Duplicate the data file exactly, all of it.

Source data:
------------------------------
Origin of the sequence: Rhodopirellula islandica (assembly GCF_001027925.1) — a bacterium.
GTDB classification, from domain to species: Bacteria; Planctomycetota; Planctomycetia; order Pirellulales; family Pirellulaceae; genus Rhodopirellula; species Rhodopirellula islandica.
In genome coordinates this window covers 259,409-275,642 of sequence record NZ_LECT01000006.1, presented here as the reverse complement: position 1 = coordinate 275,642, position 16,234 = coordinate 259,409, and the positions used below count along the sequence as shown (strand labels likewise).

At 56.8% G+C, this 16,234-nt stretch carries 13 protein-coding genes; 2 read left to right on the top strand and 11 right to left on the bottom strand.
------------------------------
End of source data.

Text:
Origin of the sequence: Rhodopirellula islandica (assembly GCF_001027925.1) — a bacterium.
GTDB classification, from domain to species: Bacteria; Planctomycetota; Planctomycetia; order Pirellulales; family Pirellulaceae; genus Rhodopirellula; species Rhodopirellula islandica.
In genome coordinates this window covers 259,409-275,642 of sequence record NZ_LECT01000006.1, presented here as the reverse complement: position 1 = coordinate 275,642, position 16,234 = coordinate 259,409, and the positions used below count along the sequence as shown (strand labels likewise).

At 56.8% G+C, this 16,234-nt stretch carries 13 protein-coding genes; 2 read left to right on the top strand and 11 right to left on the bottom strand.